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Shreyas Iyer leads from the front

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Shreyas_Iyer_India_Delhi_Daredevils_IPL_CricketWhen the huge responsibility of captaincy is placed on the shoulders of a young player, the result can go one of two ways. One might see the player succumb to the burden, which was the case of Aiden Markram during the recent ODI series against India. Or one might see the pride of being in charge boost the player's morale, bringing out the best in him, which was the case of Delhi Daredevils’ new captain Shreyas Iyer.

Delhi's losing streak was a matter of concern for the side in the ongoing 2018 edition of Indian Premier League (IPL). They were one of the two bottom teams to have lost five out of the six matches they had played prior to the home game against Kolkata Knight Riders (KKR) on Friday. More worrying was the poor form of their captain Gautam Gambhir, who had failed to even reach the 20-run mark after his half-century in Delhi's opening game against Kings XI Punjab. On the eve of their must-win match against KKR, Gambhir shocked his fans when he stepped down from captaincy.

Delhi was lucky to already have a promising young captain in the side in the form of Shreyas Santosh Iyer. He was the fearless, fresh and buoyant leader Delhi was looking for. When IPL 2018 began, Iyer, like Gambhir, had been struggling for form. His highest score was 27 in the first four matches before he finally hit a vein of form in Delhi's 5th and 6th matches. Going into the crucial game against KKR, Iyer had two back-to-back fifties to his name. But more than that, he had the pressure of suddenly being looked on as Delhi's saviour.

Certainly, Iyer would have had several questions pounding in his head: about his form, about the necessity to deliver without fail. Now that he was the captain and then there was a tricky question about his predecessor, "Should Gambhir be in the team?" Iyer had the solutions. Firstly, Gambhir made things easy for the young captain by dropping himself for the KKR match.

No matter whatever would happen, Iyer had decided to control the pressure of captaincy. After all, it was not the first time he was going to lead a side. It certainly was his first match as a captain in an official match, but his past experiences of leading a few teams during his junior days would have helped for sure.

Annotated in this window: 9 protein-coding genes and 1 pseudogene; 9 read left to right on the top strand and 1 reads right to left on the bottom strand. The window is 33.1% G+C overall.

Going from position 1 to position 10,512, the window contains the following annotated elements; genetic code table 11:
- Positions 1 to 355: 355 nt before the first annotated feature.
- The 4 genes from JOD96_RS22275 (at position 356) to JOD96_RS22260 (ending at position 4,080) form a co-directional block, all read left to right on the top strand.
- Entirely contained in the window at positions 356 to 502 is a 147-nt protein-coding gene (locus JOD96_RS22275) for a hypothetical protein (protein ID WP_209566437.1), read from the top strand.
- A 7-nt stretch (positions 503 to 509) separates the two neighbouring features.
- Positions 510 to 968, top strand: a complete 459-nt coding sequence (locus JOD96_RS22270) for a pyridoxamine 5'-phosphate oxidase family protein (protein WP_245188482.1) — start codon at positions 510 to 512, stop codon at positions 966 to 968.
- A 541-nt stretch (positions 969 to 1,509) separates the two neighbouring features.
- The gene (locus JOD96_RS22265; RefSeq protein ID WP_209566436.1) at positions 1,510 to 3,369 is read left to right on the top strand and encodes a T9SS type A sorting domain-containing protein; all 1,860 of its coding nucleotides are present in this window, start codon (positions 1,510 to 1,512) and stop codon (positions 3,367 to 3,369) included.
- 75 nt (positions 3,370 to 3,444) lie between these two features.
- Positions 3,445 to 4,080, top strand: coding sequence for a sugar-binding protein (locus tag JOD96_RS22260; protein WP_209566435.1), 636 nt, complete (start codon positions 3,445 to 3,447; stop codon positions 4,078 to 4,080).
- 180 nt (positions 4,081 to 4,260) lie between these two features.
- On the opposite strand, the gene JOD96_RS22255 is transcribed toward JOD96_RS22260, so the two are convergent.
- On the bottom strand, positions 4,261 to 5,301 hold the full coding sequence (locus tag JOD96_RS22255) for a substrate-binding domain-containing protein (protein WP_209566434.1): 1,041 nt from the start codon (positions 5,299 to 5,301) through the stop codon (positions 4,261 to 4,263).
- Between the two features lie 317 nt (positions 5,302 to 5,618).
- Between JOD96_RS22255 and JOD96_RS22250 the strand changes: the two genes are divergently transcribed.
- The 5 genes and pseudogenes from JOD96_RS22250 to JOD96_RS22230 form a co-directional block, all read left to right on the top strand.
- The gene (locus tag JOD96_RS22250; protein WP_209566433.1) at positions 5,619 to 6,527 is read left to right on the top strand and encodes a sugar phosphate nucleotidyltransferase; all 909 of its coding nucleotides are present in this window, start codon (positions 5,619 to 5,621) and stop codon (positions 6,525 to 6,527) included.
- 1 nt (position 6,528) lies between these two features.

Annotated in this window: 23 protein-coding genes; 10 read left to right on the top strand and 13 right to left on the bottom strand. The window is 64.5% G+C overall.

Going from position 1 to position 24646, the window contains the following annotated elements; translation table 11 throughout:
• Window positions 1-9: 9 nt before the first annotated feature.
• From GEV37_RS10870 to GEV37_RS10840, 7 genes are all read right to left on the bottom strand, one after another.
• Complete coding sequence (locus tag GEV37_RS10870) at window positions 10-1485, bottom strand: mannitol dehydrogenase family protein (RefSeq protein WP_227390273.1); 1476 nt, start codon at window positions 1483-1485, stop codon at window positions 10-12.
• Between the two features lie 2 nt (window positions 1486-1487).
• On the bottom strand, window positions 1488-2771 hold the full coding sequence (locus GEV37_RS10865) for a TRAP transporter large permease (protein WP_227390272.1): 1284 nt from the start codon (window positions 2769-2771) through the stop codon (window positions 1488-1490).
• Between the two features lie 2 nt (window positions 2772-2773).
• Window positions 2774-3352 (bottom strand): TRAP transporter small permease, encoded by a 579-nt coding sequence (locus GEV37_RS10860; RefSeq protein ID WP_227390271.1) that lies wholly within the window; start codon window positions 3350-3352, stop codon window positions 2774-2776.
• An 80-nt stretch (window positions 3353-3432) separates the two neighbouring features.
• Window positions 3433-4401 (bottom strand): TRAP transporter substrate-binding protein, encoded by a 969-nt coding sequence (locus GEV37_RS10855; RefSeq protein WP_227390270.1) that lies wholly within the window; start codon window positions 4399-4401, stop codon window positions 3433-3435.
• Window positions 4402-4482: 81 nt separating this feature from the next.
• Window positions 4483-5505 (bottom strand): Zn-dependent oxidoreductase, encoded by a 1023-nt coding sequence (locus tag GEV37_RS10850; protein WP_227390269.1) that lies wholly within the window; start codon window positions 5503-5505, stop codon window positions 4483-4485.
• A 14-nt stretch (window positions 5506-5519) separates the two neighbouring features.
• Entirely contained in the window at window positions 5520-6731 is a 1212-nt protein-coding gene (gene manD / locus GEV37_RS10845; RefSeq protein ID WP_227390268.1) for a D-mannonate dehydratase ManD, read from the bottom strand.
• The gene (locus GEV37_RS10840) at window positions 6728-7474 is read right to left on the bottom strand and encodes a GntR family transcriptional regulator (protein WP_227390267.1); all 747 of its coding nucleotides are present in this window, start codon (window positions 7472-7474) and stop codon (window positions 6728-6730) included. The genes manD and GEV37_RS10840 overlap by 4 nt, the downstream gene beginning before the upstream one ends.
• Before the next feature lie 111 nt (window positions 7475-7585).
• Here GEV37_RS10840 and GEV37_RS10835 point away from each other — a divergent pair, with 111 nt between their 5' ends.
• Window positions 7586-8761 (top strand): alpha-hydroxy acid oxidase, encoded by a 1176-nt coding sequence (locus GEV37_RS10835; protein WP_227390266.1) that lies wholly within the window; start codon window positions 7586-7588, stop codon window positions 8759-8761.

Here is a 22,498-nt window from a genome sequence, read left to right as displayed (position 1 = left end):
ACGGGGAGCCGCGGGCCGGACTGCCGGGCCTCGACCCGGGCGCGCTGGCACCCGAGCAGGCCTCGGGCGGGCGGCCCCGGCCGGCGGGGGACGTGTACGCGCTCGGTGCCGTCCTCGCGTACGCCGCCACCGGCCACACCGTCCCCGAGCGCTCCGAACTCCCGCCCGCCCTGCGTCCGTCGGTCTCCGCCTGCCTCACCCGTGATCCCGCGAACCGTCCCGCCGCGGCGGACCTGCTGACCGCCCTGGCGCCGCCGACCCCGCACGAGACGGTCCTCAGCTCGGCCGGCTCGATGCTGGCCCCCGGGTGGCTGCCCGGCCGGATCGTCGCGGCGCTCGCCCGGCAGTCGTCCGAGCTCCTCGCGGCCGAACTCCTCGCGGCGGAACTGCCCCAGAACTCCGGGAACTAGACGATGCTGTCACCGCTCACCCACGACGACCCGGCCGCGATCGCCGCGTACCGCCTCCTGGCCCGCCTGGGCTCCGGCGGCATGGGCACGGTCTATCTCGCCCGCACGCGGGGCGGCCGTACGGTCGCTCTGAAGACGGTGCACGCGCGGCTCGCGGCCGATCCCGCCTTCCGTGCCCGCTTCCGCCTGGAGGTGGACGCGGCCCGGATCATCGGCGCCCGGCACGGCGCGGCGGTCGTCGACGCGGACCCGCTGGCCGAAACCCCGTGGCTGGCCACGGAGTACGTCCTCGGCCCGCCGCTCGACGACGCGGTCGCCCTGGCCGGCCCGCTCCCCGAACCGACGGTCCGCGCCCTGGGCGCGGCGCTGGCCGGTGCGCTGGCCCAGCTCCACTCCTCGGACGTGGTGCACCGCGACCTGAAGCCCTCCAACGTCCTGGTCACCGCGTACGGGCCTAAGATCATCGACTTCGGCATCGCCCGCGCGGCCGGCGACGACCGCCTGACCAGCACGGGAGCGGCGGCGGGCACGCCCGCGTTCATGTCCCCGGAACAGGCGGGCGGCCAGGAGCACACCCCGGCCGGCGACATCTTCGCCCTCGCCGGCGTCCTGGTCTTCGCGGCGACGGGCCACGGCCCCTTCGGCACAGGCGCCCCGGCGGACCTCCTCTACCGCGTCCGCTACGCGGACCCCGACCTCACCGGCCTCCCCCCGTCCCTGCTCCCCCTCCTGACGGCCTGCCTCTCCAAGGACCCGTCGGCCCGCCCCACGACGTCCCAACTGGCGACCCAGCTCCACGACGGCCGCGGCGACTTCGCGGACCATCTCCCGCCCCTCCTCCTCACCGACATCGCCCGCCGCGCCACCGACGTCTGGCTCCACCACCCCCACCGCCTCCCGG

It was not surprising that Delhi picked Iyer to lead the side for the rest of IPL 2018. Ever since his Under-16 days, his coaches had found in him a number of vital leadership qualities. Iyer took his first steps into professional cricket in the early 2000s and soon realised that a lot of graft was required to convert into reality his dream of becoming a professional cricketer.

 

His most torrid years so far have been the two years of Under-16 cricket. He wasn't scoring runs. The selectors were unhappy with his style of over-attacking, which only fetched him scores in 30s-40s but not big knocks. Even during the trials of Under-16, Iyer failed to score enough runs and did not get selected.

However, that's when Vinod Raghavan was selected as the U-16's coach. He still is known for bringing about the transformation that pulled Iyer out of that bad patch. Former India and Mumbai wicketkeeper-batsman Chandrakant Pandit was Mumbai's selector. Under-16 Coach Vinod had insisted Pandit consider selecting Iyer. Vinod showed faith in Iyer, saying that he was just going through a lean patch but he had the potential to become an extraordinary cricketer.

Not just the selection, Vinod even went on to name Iyer the captain of one of Mumbai's Under-16 teams in the absence of the more established players. "We went for a boot camp and I had seen him when the established players of Under-16 were not around. He was asked to lead one side. You know, I could see the transformation in him. His body language had totally changed and it was visible that he liked responsibility," Vinod said.

 

"His body language changed. He liked responsibility."

 

These words stand intact even now. A few years have passed since that moment and now Iyer is an Indian cricketer. His discipline in the game has not changed one bit.

Since Gambhir had dropped himself, Iyer chose to bring in New Zealand's Colin Munro at the top, who could give Delhi a desired start. Munro smashed an 18-ball 33 and put up an opening stand of 59 runs with Prithvi Shaw - Delhi's highest opening stand in IPL 2018.

After the dismissal of Munro at 59 for 1, Iyer walked in at No. 3 and backed his ability to hit at that position. He started his innings slow before gradually raising the tempo so much that he ended up accumulating 28 runs off the final over. He hit 10 sixes, four in the final over, powering Delhi to 219, the biggest total of the season.

In the course of that match, Iyer became the first captain to hit 10 sixes in an IPL innings and the first Delhi player to hit 10 sixes in an IPL innings. Iyer's cracking 40-ball 93 was the driving force behind Delhi's morale-boosting win. The youngest captain of IPL, though, insisted that it was purely a team effort:

"We indeed got a good start. Everyone was aware of what they had to do and contributed really well. It was a team effort. It wasn't an individual game. Everyone stepped up to the mark and started taking responsibility," he said after Delhi's 55-run win at home.

In addition to the Under-16s, Iyer had led the Indian Board President's XI against a full-strength New Zealand side, winning one List A match and losing the other. He is not completely a rookie in the leadership department. With seven more matches to go in IPL 2018 before the play-offs, Delhi will hope Iyer & Co. can carry this momentum forward in the tournament.

 

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